INDIANA to WYOMING
Aug. 28-30 2010
Although this outing is well-known for the fact that a CD that I brang along began mysteriously digesting itself, the outstanding scenery and distinctive traffic control devices far outweighed this almost insurmountable hardship.
Our mandatory Indiana photo. Westbound I-74 approaching the Illinois line bore minimal lane striping.
This photo is designed to highlight Illinois's handy practice of listing each exit when entering an urban area. However, this sign on I-74 for Danville, IL (hometown of Dick and Jerry Van Dyke) is in Indiana.
Finally entering Illinois on I-74. The first Danville exit sprouts from here. Note that Illinois used what I call its "PBS sign" to welcome visitors.
Getting onto US 136 near Le Roy, IL, we were confronted by this sign, forcing us to go 3 more miles on I-74. How uncouth!
The significance here? It's a U.S. route that is no more! This is looking north on Main Street in McLean, IL. This was once part of the now-defunct US 66 that Depeche Mode sang about.
The Scott W. Lucas Bridge goes over the Illinois River in Havana, IL (the town where we saw a Mr. Hooper look-alike at a restaurant). It carries US 136. And IL 78. And IL 97.
A present from the prairie! I was surprised to see US 136 going under this rail overpass near Table Grove, IL.
US 136 uses Jackson Street in the college town of Macomb, IL.
I'm almost inclined to think there ought to be a law that says no state north of 36° 30' can name a street after John Calhoun (assuming that's who this is named for). Nonetheless, US 136 stumbles around the center of Macomb here. WIU is Western Illinois University.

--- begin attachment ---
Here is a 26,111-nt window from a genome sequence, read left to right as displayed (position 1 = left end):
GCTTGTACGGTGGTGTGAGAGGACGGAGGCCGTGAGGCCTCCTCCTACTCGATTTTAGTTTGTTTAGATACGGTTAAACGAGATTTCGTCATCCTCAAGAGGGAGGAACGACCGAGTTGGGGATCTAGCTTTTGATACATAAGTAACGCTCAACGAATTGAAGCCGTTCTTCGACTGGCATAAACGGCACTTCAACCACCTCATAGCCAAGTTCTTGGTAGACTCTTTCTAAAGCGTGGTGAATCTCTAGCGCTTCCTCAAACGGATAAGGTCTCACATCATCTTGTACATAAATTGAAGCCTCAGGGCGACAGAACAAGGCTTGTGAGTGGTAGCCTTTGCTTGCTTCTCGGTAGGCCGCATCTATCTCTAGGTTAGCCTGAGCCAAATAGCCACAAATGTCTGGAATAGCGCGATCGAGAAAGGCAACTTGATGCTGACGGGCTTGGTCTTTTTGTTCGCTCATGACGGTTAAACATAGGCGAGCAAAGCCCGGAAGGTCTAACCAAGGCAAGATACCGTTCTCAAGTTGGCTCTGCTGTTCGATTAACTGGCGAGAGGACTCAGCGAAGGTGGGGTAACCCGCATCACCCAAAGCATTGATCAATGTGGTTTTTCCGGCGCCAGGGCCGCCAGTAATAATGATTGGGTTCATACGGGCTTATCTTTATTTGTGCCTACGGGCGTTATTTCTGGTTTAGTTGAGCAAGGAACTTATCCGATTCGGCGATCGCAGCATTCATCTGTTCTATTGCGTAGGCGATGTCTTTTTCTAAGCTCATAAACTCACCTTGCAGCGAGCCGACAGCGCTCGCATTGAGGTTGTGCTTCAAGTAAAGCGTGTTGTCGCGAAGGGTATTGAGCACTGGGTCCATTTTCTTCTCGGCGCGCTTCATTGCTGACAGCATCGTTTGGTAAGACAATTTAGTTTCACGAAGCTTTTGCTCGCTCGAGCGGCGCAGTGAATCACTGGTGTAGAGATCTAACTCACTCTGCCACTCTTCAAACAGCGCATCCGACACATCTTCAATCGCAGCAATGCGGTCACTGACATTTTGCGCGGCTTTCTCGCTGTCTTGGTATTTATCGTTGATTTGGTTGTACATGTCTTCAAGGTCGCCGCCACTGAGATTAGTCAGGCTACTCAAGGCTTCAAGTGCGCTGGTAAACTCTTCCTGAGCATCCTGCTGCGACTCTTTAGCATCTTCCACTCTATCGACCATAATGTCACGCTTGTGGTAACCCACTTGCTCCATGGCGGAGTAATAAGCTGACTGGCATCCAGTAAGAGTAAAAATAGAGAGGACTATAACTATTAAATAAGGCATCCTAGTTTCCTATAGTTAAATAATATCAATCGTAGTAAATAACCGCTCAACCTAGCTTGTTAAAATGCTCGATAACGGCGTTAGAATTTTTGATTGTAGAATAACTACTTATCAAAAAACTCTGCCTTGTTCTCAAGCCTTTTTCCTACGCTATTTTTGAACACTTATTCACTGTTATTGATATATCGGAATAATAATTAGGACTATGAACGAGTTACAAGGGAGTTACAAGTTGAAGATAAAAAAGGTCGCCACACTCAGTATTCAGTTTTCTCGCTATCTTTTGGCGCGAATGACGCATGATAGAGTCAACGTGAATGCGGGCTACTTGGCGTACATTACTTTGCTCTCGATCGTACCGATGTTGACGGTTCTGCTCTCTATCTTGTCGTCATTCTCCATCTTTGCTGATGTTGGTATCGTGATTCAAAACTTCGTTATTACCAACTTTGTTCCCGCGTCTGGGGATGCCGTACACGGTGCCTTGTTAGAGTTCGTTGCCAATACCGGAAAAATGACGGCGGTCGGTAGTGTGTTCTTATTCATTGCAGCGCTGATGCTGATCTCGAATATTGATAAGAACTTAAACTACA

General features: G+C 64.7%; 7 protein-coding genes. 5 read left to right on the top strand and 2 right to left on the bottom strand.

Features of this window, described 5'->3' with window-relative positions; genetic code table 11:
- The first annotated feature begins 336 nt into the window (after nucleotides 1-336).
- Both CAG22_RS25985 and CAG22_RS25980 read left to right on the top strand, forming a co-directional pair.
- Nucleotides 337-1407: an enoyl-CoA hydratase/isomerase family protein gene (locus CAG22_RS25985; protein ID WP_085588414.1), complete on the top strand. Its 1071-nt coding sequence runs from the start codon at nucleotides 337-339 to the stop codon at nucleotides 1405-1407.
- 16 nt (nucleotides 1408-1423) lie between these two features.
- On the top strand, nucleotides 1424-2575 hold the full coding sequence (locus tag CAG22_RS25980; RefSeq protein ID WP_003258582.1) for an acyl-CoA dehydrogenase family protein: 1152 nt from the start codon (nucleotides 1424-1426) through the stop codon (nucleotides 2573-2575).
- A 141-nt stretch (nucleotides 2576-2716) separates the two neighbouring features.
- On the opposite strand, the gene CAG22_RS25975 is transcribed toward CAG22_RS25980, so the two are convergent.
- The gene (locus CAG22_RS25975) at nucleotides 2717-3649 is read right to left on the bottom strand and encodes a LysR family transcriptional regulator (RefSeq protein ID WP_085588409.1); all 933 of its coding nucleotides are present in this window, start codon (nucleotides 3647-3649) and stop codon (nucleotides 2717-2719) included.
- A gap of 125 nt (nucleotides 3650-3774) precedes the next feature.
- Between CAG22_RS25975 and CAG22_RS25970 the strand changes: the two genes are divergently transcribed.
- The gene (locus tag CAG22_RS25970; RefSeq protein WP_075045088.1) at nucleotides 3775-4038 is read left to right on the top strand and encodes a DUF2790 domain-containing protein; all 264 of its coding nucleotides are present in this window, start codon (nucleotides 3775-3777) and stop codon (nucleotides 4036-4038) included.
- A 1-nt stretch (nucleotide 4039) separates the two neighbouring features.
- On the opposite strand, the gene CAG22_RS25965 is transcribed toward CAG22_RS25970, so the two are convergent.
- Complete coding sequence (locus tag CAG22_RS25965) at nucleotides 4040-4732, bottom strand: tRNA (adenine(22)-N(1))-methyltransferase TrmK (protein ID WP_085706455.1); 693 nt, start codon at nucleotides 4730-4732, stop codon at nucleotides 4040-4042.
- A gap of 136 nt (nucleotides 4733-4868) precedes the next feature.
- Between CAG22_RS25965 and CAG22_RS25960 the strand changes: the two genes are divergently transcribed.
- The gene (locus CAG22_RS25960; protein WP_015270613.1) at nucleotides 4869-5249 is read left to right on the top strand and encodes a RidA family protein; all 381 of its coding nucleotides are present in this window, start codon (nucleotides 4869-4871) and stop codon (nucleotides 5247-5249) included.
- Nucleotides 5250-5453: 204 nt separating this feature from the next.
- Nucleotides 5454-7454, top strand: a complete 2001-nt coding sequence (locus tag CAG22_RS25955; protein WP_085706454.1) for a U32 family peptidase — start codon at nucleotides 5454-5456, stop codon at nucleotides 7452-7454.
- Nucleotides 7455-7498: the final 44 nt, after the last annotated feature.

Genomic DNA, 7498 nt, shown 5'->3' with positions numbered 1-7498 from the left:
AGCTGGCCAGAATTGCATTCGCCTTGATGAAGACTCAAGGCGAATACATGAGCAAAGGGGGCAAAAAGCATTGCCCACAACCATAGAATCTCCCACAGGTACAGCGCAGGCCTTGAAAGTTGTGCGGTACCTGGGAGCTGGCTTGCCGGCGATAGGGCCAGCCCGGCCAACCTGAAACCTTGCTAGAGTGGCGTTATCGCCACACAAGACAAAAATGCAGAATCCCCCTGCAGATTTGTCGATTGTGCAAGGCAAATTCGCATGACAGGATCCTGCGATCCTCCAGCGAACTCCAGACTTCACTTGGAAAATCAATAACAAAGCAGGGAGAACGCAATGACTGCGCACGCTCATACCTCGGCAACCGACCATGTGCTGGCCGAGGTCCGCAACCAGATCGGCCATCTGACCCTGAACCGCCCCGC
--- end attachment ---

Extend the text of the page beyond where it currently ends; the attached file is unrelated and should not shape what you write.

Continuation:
I don't know how we ended up on Madison Street in Carthage, IL, but clearly we did.
On that same street, the Hancock County Courthouse starts to leer at us on the left.
Continuing on the unnumbered Madison Street through downtown Carthage.
West on Main in Carthage, the pavement relaxed to gravel.
The unnumbered Main Street, heading out of Carthage.
West on US 136/IL 96 in Hamilton, IL, approaching the Mississippi River. This is also called Keokuk Street - and Keokuk, IA, is in the background.
Still in Hamilton, looking at Lock and Dam #19, which opened in 1913. The facility drew an end to the existence of the Des Moines Rapids, which had long blocked river traffic. The dam was once the second-longest in the world.
Crossing into Keokuk on the Keokuk-Hamilton Bridge, which carries US 136. The span opened in 1985.
The Keokuk Rail Bridge still carries rail traffic (as the name implies), but it was also used for road traffic until the 1985 bridge opened. This structure opened in 1916, and it's a double-decker: The upper deck that was once used for a roadway is now just an observation deck.
Our rather unceremonious entry into Iowa on the Keokuk-Hamilton Bridge.
The bridge feeds into Keokuk's Main Street.
Continuing on Main, crossing 4th.
I love this banner, but I still can't forgive Iowa for its misnamed "right-to-work" law. US 218 begins here in Keokuk, while US 136 turns left down 7th.
Upstream on the Des Moines River where US 61/136 passes it over. We're entering another state, which is... (I'm leaving you in suspense!)
Back to Road Photos menu